Sat, Dec 21, 2013 - Page 1 News List

Bureau orders ASE plant to shut down

TOXIC WASTEWATER:Greater Kaohsiung’s Environmental Protection Bureau said ASE has violated the Water Pollution Control Act and has been fined six times in two years

By Lee I-chia  /  Staff reporter

Greater Kaohsiung Government Environmental Protection Bureau Director-General Chen Jin-de, center, announces the closure of Advanced Semiconductor Engineering Inc’s K7 plant at a press conference in Greater Kaohsiung yesterday.

Photo: CNA

A plant of Advanced Semiconductor Engineering Inc (ASE, 日月光半導體) was ordered to shut down yesterday by the Greater Kaohsiung Government’s Environmental Protection Bureau for multiple violations of regulations and discharging toxic wastewater into the nearby Houjin River (後勁溪).

The shutdown will take effect immediately after the K7 plant receives the order via registered mail and will last until ASE produces a comprehensive plan for improvement, bureau officials said.

The order came a day after the world’s largest provider of integrated-circuit packaging and testing services submitted a plan on Thursday afternoon for rectifying the pollution problems at the plant, which is one of more than a dozen operated by ASE in Greater Kaohsiung’s Nanzih District (楠梓).

The plant’s illegal discharge of highly acidic wastewater containing nickel and other substances was first revealed by the bureau on Monday last week. It then gave the company 10 days to submit a report on dealing with the problems for review.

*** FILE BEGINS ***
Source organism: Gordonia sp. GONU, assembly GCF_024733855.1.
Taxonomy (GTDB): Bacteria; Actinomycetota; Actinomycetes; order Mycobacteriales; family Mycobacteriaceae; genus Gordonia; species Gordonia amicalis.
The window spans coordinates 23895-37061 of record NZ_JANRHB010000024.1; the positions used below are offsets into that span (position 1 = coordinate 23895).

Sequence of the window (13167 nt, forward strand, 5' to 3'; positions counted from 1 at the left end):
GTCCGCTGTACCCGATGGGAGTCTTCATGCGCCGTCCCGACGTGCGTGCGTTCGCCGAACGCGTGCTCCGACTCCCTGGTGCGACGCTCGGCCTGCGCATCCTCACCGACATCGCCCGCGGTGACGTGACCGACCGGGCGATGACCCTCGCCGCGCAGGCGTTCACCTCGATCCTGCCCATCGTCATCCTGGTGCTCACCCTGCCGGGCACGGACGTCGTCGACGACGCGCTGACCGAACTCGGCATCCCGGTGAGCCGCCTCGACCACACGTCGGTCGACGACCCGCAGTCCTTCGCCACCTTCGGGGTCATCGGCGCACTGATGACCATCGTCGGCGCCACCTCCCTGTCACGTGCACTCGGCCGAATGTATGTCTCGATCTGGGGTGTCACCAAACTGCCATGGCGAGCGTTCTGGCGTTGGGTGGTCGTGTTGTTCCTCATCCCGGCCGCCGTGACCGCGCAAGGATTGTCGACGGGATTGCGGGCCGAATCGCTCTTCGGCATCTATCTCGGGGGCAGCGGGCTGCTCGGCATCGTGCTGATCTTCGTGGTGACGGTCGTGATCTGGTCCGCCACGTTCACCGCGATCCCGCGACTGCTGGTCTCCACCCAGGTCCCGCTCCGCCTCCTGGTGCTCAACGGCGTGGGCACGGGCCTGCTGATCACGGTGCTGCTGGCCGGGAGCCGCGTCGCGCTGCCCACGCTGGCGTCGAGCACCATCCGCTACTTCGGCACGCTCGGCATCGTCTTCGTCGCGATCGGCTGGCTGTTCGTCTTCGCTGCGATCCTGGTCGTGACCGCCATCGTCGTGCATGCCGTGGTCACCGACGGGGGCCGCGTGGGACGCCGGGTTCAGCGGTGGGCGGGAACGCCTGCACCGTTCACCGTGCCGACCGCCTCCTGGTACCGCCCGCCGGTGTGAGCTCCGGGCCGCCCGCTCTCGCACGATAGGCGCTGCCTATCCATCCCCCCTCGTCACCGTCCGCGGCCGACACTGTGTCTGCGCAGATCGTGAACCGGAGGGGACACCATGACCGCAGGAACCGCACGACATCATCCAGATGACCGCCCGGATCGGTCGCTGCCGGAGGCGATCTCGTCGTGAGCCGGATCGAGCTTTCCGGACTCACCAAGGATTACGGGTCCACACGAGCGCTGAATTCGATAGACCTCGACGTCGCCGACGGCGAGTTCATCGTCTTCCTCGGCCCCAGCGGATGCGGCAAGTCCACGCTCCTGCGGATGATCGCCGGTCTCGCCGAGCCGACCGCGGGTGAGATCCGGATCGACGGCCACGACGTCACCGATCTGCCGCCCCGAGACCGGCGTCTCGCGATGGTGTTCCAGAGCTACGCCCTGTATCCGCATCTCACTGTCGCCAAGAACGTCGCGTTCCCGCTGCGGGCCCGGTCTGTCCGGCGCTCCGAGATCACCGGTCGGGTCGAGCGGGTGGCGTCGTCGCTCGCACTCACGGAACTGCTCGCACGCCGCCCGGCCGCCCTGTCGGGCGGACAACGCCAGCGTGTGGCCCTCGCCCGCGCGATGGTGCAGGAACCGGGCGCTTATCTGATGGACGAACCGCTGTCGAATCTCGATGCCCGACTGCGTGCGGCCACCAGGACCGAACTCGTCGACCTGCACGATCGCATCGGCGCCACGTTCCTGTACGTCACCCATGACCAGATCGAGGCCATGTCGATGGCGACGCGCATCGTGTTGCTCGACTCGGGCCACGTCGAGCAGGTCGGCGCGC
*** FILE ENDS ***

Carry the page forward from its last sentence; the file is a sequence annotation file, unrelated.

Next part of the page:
Environmental Protection Bureau Director-General Chen Chin-der (陳金德) told a press conference at 5pm yesterday that ASE has violated Article 73 of the Water Pollution Control Act (水污染防治法) and because the bureau considers the violations to be severe, it can order the company to cease operation.

The bureau listed eight reasons that led to its decision, including that the company has violated the act numerous times — it was fined six times between 2011 and last year — but made no improvements, and had known about the toxic wastewater on Oct. 1, but did not report the matter to the bureau and intentionally continued discharging the contaminated wastewater.

Other reasons include that the company used tap water to dilute the wastewater in its storage tank before environmental inspectors collected water samples for checks, that its automatic water monitoring data showed many abnormal water quality entries after Oct. 1 and that large amounts of wastewater were discharged into the sewage system without passing through the flow meter between Oct. 5 and Oct. 7.

The bureau added that it found wastewater treatment equipment damaged and operated inadequately when it examined the plant between Saturday last week and Thursday. It said the data reports submitted by the company are alleged to have been fabricated, while the nickel concentration level of 4.38mg/L found in its wastewater is much higher than the level of 0.003mg/L found in the river water between August and last month.

Nickel can cause severe contamination to nearby farmland.

Meanwhile, the city government’s Labor Affairs Bureau said the shutdown is due to the company’s mistakes, so it is not allowed to lay off or send workers on unpaid leave during the shutdown period.

Additional reporting by CNA

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